A DORMITORY IS A PLACE TO STORE POSSESSIONS AND SLEEP AT NIGHT--BUT A RESIDENCE HALL IS MUCH MORE. IT IS AN INTERDEPENDENT COMMUNITY WHERE STUDENTS CARE ABOUT AND RESPECT ONE ANOTHER AND A PLACE WHERE PEOPLE CAN SHARE AND LEARN FROM ONE ANOTHER.--Shaping a Community: A Guide to Residence Life at Rutgers College
Rutgers students enjoyed much of the fun of college life, especially in their freshman and sophomore years, on their coed dorm floors among the sixty other young women and men with whom they happened to share the same level of a college residence hall in any given year. They did not need to form personal groups with these particular youths. The students could have lived anonymously in the dorms, side by side like strangers in a New York apartment house. 1 But their own peer culture, and the deans, encouraged them to link up with everyone else on their floor. And on nearly one hundred dorm floors at Rutgers every year, they almost invariably did so.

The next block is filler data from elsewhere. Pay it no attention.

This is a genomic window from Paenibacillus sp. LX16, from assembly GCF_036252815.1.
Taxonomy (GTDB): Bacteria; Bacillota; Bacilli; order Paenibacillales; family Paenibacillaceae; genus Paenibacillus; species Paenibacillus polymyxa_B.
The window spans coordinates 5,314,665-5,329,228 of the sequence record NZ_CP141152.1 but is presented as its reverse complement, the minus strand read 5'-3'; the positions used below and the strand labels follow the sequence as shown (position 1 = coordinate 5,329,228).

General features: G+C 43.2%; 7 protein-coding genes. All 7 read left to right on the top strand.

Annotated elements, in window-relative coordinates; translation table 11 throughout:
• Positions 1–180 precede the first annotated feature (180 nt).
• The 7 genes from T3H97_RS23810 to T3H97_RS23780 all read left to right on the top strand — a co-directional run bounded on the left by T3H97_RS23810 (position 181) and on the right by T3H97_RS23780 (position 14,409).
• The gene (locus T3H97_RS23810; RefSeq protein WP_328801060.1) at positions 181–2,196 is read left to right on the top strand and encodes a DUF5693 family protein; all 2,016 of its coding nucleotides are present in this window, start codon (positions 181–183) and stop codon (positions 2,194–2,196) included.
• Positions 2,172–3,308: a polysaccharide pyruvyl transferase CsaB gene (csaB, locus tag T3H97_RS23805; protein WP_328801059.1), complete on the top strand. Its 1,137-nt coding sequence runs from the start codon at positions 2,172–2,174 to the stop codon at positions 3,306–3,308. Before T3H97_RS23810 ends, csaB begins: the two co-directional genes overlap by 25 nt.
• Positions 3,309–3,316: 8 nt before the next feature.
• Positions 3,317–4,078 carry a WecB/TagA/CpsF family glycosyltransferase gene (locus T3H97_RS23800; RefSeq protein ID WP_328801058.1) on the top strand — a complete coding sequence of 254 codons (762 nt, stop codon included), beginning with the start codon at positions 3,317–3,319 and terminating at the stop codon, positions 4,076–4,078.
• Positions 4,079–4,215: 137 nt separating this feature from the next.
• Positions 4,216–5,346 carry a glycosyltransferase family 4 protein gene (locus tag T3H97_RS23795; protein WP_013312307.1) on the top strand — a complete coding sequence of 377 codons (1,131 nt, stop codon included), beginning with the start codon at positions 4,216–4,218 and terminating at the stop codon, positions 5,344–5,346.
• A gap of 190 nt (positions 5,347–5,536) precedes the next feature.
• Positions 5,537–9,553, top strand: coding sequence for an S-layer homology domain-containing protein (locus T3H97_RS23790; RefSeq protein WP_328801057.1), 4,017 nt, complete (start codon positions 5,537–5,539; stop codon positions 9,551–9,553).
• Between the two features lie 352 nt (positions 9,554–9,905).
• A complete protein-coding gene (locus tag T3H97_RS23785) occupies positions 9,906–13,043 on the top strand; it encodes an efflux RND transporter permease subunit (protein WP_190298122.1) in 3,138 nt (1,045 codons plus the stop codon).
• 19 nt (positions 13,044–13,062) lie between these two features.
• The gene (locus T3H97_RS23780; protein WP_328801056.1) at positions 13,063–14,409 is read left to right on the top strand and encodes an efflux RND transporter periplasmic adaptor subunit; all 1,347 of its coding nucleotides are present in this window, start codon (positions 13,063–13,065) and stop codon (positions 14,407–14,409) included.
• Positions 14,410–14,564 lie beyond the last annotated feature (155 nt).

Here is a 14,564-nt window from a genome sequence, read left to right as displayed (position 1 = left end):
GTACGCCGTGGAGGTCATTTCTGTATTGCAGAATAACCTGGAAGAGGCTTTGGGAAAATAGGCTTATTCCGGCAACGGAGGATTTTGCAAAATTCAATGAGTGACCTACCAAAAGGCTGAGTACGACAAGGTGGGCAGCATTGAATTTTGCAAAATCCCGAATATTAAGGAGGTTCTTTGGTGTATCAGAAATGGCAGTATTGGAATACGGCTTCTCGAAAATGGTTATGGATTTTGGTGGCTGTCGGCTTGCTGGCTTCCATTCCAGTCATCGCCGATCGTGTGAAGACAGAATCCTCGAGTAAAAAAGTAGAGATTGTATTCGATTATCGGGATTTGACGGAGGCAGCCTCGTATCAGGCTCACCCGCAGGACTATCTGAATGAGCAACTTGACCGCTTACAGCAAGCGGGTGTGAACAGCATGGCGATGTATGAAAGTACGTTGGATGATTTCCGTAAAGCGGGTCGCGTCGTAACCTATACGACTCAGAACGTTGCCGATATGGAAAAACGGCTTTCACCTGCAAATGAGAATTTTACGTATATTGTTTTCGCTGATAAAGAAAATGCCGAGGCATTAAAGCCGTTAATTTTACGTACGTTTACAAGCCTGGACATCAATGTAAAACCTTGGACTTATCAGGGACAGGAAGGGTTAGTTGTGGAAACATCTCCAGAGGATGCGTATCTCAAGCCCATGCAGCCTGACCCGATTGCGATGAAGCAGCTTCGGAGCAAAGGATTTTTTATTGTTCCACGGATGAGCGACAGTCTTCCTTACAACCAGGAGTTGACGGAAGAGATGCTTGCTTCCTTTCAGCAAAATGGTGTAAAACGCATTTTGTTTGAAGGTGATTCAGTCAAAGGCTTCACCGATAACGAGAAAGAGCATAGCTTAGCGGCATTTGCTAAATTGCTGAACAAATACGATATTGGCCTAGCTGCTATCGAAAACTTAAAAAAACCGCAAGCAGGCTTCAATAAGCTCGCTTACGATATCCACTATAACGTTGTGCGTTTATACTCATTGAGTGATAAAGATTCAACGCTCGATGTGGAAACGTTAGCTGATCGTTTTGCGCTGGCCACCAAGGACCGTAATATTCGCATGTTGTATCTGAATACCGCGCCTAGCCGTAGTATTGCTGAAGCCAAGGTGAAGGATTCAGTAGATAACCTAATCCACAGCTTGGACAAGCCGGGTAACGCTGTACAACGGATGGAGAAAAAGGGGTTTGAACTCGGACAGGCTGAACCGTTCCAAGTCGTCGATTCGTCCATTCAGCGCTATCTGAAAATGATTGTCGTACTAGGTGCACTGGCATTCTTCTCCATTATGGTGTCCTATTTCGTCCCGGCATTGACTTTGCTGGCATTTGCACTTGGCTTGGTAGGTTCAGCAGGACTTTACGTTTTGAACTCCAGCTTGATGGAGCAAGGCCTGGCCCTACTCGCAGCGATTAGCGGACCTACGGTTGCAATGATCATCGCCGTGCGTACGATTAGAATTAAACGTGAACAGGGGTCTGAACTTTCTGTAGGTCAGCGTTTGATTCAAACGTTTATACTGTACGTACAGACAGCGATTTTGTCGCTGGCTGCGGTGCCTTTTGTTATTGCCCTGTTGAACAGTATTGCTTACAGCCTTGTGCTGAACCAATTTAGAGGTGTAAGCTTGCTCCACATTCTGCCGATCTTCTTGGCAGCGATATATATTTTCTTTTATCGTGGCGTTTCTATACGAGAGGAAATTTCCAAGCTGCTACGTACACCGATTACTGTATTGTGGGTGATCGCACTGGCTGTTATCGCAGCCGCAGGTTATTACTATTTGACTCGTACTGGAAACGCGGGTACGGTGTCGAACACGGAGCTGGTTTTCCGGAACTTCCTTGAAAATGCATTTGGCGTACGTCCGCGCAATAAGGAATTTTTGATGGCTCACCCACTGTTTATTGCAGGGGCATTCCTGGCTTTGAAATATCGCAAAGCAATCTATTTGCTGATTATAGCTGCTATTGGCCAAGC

The deans characterized these student groups in an officialese that was uniquely their own. It emphasized student choice and it obfuscated deanly authority. Dorm floors should be "interdependent communities of caring individuals" who "enhanced their college experiences" together, the deans recommended. The deans "fostered" student "community- building" through the "residence life" infrastructure, through "role- models," "mediation," "programming," "non-credit courses," and "hall government." Power did not really exist in this voluntaristic world of deanly fantasy. Collective standards somehow emerged without agents; the deans were simply the custodians of an impersonal democratic process: